With only inverted commas signalling the spin, the news media have happily recycled the term ‘green tape’, the latest rhetorical gambit by those decrying environmental protections as unnecessarily delaying development. It’s a term that undercuts the rationale for hard won legislation, with a cynical ‘sleight of tongue’.
Michael Kiernan, former Consolidated Minerals Chief, introduced the term ‘green tape’ back in August 2006, at the Diggers and Dealers conference in Kalgoorlie – ruing the way “the endangered night parrots” had slowed iron ore development in the Chichester ranges and how “possible nesting effects on the flatback turtle threaten the $11 billion Gorgon gas development on Barrow Island.” Even the Herald Sun saw its potential for the “greatest redneck comment” at the conference.
Now, however, given federal energy minister Martin Ferguson’s recent proclamation that La Trobe valley’s brown coal deposits could make the region “the Pilbara of Victoria” – alongside the Baillieu Government’s latest cuts to Victoria’s environmental protection systems, and Campbell-Newman’s manoeuvring for control over environmental approvals – ‘green tape’ provides a prescient and powerful trope to thwart moves to cut greenhouse gases.
Just as the term ‘political correctness’ helped those who chose to resist legislative and language changes to drive gender and racial equity, the glib appeal of ‘green tape’ positions environmental protections (particularly the fact that they exist at both state and federal level) as over-the-top and comical. Diminishing the importance of the ecosystems and species that environmental legislation protects, ‘green tape’ emphasises the dollar value of ‘threatened’ development.
Back in 2006, Michael Kiernan referred to “out-of-control bureaucrats running around like demigods” noting that “Australia’s mining competitors were not being impeded by such green tape,” as if this was the benchmark to which we should aspire. (Herald Sun ‘Miner sees red over greenies’, August 8, 2006). Certainly it is something the mining industry has profited from.
In that same year, an environmental disaster occurred on Rapu-Rapu island in the Philippines, when toxic metals from an Australian mining company, Lafayette, leaked into the island’s rivers. Shanta Martin noted that a Philippines Government enquiry found the company had “started to extract copper and zinc without completing the construction of environmental protection measures necessary to safeguard the island’s ecosystem.” A mining ombudsman for Oxfam Australia, Martin makes the point that “mining companies operate under a social licence” on the understanding “that they do so in ways that deliver a net benefit to society.”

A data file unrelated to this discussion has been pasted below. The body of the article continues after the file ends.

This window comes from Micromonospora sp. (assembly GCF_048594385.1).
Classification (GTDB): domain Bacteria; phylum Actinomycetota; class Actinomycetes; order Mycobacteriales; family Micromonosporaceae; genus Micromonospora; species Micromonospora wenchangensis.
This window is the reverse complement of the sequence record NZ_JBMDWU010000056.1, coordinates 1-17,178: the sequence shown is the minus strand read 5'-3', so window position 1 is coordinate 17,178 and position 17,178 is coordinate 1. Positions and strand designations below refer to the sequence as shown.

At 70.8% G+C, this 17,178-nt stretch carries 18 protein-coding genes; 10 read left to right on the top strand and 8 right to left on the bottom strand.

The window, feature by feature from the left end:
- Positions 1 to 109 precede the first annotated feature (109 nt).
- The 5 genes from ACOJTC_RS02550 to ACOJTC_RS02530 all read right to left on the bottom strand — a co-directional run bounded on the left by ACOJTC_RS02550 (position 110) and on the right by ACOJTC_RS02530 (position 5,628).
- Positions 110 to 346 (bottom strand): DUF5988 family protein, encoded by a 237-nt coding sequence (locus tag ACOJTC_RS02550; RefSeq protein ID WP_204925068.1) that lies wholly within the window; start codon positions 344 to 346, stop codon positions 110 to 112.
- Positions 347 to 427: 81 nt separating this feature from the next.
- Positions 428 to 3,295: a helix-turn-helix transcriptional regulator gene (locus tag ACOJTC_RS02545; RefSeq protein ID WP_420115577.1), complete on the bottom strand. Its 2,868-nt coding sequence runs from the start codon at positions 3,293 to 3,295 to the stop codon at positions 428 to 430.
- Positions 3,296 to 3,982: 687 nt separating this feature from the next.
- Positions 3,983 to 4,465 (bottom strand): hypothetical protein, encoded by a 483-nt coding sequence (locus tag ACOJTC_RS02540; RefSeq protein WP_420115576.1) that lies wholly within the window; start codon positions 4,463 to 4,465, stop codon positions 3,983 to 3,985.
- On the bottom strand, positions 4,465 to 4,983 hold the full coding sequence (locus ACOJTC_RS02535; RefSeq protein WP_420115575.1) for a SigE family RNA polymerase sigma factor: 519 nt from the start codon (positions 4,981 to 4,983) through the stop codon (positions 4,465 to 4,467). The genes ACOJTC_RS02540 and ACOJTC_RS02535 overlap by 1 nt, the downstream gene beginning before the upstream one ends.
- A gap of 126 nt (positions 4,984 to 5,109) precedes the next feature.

In a recent letter to The Age, Paul Norton lamented the Gillard Government’s appeasement of calls by big business to cut ‘green tape’ (which saw many federal protections assigned to the states). He noted Labor’s rejection of the independent review it commissioned in 2008.
“Following extensive public consultation,” Professor Allan Hawke’s 2009 report recommended a new Australian Environment Act to “strengthen environmental protection and prioritise ecological sustainability.” Rather than ‘green tape’ tying big business down, Norton’s assertion of “a retreat from scientifically informed and evidence-based reviews on environmental policy” seems more on the money.
Launching his campaign against ‘green tape’, Tony Abbott recently scored a trifecta in spin. He managed to make promises to cut “green tape” as part of a “green plan” giving “virtually unilateral control of environmental approvals” to the state governments. He simultaneously claimed, “I have always regarded myself as a conservationist.”
However, even in the face of the leader of the opposition’s reinvention as an environmentalist, the media has retained its fascination with the climate change ‘debate’.
If the mainstream media is to host a truly public conversation on the topic it needs to shift beyond the narrow frames of ‘debate’ and ‘threatened industries’ entangled in ‘green tape’. It must engage more fully with the idea of public interest journalism – by undertaking broader investigation of both the cost of delaying action on climate change and of the alternative courses for action open to us.